Wednesday, 6 June 2012


This little blue tit chick was a bit eager to leave the nest in the store room in the country park's toilet block. Three times during the day I had to scoop it off the floor and place it back in the nest. This chick seems to be wearing a little cap of spiders silk, having fluttered down into the cob-webs in the dark corners of the store-room.

The unexpected highlight of Wednesday 6th was seeing an osprey fly over the park during the morning. Having met up with Martin Cock at the bird hide, we spotted the osprey in the distance being mobbed by a crow as it passed over the East Mersea Point. The bird seemed to be coming out of the river Colne and following the coastline westwards.

We dashed out of the hide expecting to get a better view as it continued on its way but there was no immediate sign of it. However the local crows next to the car park were watching the bird and they rose up to chase it off. We looked up overhead and realised the osprey was passing high over the hide as it made its way over the fields towards West Mersea. If we'd stayed in the hide, we'd have missed the closer view as it passed overhead.

The purposeful westerly flight of this osprey would suggest that it was following the coast as it headed south, which certainly seems early although in some previous years I've seen ospreys flying south during June. The last osprey over the park was heading north and that was just 5 weeks ago. Although that bird seemed to linger in the Colne estuary for several days, there haven't been any osprey reports locally since the 18th May, when one was seen over the Alresford pits, to the north of here.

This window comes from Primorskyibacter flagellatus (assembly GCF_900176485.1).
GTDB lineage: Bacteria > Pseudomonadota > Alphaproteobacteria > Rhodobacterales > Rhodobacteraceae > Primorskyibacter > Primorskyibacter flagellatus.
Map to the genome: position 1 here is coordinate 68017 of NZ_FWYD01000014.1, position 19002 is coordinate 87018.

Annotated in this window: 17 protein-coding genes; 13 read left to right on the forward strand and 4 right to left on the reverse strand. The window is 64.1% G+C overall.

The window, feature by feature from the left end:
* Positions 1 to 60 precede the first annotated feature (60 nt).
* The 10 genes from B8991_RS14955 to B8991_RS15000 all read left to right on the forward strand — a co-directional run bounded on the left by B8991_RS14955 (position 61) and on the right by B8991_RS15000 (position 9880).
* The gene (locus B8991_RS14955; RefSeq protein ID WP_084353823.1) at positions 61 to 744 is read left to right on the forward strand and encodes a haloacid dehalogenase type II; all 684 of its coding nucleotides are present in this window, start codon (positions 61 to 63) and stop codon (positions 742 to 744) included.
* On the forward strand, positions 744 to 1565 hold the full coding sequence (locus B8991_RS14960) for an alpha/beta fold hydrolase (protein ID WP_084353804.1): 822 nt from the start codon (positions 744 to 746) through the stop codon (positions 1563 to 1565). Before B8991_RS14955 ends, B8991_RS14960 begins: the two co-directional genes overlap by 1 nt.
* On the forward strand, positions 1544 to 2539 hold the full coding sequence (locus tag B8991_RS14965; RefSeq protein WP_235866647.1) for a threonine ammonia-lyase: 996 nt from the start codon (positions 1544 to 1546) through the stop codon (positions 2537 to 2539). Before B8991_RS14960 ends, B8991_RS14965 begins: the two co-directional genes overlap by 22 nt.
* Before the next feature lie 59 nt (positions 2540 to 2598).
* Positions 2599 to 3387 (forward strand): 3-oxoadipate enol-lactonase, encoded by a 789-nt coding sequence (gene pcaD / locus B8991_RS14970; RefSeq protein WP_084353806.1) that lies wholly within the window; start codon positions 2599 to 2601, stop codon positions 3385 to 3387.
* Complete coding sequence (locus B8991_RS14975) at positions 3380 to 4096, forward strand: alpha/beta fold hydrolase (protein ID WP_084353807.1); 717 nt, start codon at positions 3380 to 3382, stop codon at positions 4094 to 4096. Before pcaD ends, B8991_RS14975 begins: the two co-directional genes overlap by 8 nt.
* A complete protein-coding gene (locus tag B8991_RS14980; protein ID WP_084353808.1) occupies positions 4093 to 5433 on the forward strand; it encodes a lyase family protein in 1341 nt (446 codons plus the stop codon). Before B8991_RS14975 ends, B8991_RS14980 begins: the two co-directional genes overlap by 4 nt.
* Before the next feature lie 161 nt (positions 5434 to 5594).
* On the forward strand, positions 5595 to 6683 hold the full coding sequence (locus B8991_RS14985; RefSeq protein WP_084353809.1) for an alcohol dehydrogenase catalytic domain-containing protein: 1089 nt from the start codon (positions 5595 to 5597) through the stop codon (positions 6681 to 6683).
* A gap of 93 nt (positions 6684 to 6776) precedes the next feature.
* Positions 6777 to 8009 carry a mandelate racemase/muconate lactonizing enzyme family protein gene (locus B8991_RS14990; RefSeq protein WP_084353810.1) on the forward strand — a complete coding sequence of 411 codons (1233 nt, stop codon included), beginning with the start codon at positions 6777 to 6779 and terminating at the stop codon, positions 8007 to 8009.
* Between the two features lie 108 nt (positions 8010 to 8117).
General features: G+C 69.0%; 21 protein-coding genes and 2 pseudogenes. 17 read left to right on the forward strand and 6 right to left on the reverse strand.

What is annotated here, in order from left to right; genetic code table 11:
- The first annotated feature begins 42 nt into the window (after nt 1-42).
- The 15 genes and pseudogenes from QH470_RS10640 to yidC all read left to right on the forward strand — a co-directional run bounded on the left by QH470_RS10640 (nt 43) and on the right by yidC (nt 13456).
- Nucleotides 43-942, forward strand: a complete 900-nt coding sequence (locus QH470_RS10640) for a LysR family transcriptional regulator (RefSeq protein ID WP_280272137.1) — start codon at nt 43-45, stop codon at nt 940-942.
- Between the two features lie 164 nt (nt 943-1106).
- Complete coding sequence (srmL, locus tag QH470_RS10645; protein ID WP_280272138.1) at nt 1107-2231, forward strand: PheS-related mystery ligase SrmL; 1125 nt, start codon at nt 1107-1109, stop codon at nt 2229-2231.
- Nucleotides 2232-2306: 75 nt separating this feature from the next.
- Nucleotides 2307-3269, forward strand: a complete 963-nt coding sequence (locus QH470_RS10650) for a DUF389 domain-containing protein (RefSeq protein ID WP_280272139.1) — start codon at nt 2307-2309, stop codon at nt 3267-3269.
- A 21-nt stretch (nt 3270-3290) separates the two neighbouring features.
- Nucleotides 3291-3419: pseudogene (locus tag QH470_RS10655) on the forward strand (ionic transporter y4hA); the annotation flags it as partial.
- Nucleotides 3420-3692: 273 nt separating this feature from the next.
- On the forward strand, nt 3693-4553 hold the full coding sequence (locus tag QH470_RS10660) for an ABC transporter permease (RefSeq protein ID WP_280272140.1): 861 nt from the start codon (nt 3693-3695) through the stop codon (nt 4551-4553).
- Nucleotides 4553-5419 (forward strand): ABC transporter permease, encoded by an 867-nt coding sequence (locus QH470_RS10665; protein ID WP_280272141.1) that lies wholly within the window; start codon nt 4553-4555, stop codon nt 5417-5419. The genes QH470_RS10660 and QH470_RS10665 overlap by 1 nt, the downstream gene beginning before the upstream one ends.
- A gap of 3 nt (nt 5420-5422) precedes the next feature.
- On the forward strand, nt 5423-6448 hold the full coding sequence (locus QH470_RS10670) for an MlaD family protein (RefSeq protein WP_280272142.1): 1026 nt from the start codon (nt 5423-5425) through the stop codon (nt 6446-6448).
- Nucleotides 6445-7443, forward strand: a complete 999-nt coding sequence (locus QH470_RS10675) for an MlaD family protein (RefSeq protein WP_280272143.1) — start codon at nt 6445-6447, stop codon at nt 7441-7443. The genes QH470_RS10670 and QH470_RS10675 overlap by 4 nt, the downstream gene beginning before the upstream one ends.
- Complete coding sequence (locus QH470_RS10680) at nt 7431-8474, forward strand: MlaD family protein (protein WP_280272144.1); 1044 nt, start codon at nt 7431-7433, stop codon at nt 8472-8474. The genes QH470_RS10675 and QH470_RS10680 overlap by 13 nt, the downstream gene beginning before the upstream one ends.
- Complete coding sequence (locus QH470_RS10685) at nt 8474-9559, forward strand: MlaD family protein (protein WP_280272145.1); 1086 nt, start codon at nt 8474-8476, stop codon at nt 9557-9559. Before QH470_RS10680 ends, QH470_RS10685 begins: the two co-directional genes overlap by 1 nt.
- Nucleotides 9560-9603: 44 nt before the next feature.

On the park pond the male mute swan continues to do most of the incubating, while the female carries on feeding nearby or often she has another snooze in the reeds. The eggs should be ready to hatch out next week sometime, after the 35 days of incubating is complete.

Also at the pond were 3 pochard and 6 tufted duck, although there seemed to be lots of coots everywhere feeding their youngsters. The reed warbler was singing again from the reedmace, present here for several days now.

At dusk the brown hare was seen in Bromans Lane again while earlier in the day 3 corn buntings were seen beside the East Mersea road in the Chapmans Lane and Bocking Hall farm area.

The previous day on Tuesday, a marsh harrier flew over the grazing fields putting up many of the wood pigeons feeding in the fields. Four Canada geese and 6 greylag geese were noted here along with 3 pairs of shelduck and a pair of oystercatchers. The female wigeon is still present along with 6 tatty looking gadwall and a few mallard.

Near the Point a little tern spent some time fishing at one of the big pools in the saltmarsh and the summering brent goose was seen again.

Four adders were seen enjoying the warmth out of the wind while butterflies seen included holly blue, speckled wood, orange-tip and a red admiral.

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